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can kodak double-x 7222 be processed as reversal?


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#1 Richardson Leao

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Posted 26 March 2008 - 07:01 AM

I have to shoot a very short scene and I have also a very short piece of 7222 neg. All the rest of the film was shot with foma. The question is, can I shoot with 7222 and develop it as reversal BW? I know it's possible with orwo and ilford, but not sure about the double-x. I presume that the main difference (appart from iso ratings) is that the base is thinner than tri-x and maybe some difference in halide shape? Thanks for the help!

richard
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#2 Leo Anthony Vale

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Posted 26 March 2008 - 02:44 PM

I have to shoot a very short scene and I have also a very short piece of 7222 neg. All the rest of the film was shot with foma. The question is, can I shoot with 7222 and develop it as reversal BW? I know it's possible with orwo and ilford, but not sure about the double-x. I presume that the main difference (appart from iso ratings) is that the base is thinner than tri-x and maybe some difference in halide shape? Thanks for the help!


Way back when I was testing print films for camera stock with reversal procassing, I also tried Plus-X neg 7231 processed as reversal.

Reversal stocks generally have a thinner emulsion than negative stocks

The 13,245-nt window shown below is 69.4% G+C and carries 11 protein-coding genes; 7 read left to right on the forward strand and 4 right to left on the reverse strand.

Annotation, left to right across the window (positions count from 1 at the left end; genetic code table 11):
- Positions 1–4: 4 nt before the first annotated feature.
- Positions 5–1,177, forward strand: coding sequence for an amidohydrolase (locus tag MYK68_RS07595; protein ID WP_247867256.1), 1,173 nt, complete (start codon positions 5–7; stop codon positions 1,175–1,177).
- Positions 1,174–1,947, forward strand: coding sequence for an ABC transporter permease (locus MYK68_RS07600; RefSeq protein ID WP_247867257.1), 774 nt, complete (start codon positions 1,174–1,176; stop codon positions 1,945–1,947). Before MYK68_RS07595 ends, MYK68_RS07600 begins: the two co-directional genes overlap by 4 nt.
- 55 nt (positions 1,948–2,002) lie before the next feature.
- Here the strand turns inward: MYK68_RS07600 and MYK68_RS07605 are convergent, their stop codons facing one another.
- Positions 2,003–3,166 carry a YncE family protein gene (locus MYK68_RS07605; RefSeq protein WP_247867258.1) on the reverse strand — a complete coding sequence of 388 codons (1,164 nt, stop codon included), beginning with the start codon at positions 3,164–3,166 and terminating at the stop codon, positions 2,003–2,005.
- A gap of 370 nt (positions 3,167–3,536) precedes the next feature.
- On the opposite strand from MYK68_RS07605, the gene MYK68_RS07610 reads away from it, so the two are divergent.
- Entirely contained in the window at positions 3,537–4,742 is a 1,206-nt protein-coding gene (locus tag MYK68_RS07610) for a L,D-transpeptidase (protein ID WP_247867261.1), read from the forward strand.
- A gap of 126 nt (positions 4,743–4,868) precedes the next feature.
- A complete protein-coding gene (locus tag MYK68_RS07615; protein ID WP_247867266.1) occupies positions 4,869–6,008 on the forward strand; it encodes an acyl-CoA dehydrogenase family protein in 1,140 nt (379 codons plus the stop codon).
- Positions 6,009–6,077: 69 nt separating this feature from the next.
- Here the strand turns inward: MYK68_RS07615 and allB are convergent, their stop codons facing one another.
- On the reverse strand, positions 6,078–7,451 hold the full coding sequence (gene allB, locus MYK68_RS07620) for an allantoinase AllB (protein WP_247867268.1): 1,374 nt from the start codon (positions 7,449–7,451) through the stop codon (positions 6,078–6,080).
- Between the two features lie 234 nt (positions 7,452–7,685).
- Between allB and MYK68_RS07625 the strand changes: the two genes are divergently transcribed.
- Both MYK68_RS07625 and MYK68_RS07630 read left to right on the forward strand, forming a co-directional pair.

& generally the faster the stock, the thicker the emulsion.

The 7231 had no clear whites. The first developer left behind quite a lot of unexposed silver, which after bleaching and second developing became such a high base density that at times it looked somewhat posterized. Borders between shadows and highlights had heavy lines looking like heavy video edge enhancement. Maybe over all looking like a positive with a highlight mask.

On top of that, the thicker emulsion didn't dry properly, so it was loaded with blotchy water marks.
I would expect 7222 to be similar if not more so.
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#3 Brian Pritchard

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Posted 27 March 2008 - 04:32 AM

Reversal stocks generally have a thinner emulsion than negative stocks


Actually it is the other way round; reversal stocks have thicker emulsions.

Most B/W films can be processed as negative or reversal. One of the exceptions is reversal film that has a silver anti-halation undercoat you cannot process these films to negative as they require the bleach to remove the undercoat.

You should be able to get a good result from 7222 as reversal but it is important to get all the processing steps correct and particularly the re-exposure correct. Too little exposure will give very poor results and actually it is also possible to give too much re-exposure and the film will start to solarise.

I should think in my time in labs I have processed most B/W films as reversal including positive stock, used for titles as it is better to shoot white letters on a black background and reversal process as it keeps flare to a minimum.

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#4 Richardson Leao

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Posted 27 March 2008 - 05:53 AM

sorry about the confusion... that's what I meant (thicker emulsion on reversal films). I think I might try it and post the results. Thanks for all the replies!